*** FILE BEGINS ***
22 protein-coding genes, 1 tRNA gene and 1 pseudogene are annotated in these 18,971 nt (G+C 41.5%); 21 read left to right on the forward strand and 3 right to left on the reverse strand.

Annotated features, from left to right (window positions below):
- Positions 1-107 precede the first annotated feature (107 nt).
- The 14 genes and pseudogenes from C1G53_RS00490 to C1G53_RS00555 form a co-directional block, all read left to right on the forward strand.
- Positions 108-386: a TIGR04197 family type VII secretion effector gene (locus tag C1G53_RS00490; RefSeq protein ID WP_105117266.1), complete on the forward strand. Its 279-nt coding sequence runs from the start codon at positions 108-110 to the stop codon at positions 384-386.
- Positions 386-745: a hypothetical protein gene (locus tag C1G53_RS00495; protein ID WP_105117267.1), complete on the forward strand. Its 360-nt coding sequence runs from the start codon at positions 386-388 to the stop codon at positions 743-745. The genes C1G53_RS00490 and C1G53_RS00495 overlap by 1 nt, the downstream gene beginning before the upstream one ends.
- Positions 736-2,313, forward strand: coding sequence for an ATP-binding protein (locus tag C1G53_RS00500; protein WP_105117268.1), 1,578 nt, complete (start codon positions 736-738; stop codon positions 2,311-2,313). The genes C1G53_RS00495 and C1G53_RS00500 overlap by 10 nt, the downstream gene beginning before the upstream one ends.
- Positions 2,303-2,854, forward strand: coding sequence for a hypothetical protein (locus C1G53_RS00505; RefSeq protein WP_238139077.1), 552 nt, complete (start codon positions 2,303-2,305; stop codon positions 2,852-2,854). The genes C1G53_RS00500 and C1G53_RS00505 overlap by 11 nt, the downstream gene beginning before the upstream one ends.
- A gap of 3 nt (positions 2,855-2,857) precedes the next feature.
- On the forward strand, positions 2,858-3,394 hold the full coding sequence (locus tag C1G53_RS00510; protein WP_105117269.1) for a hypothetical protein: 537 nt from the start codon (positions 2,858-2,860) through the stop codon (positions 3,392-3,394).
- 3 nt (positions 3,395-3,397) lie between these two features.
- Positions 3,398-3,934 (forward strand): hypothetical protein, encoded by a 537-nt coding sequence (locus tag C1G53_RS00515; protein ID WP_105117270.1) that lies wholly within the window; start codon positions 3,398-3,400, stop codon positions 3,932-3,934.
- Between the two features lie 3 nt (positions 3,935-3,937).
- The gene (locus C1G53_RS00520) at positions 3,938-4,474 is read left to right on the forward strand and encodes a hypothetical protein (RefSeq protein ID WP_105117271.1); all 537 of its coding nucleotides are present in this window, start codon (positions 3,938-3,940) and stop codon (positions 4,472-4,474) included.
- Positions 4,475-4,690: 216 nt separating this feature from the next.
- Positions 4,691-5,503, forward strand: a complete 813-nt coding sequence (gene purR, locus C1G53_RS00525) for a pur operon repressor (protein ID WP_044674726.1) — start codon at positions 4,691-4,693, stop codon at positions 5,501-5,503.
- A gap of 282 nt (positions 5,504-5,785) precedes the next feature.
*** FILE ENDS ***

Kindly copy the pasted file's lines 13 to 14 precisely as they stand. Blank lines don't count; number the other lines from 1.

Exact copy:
- Between the two features lie 3 nt (positions 3,935-3,937).
- The gene (locus C1G53_RS00520) at positions 3,938-4,474 is read left to right on the forward strand and encodes a hypothetical protein (RefSeq protein ID WP_105117271.1); all 537 of its coding nucleotides are present in this window, start codon (positions 3,938-3,940) and stop codon (positions 4,472-4,474) included.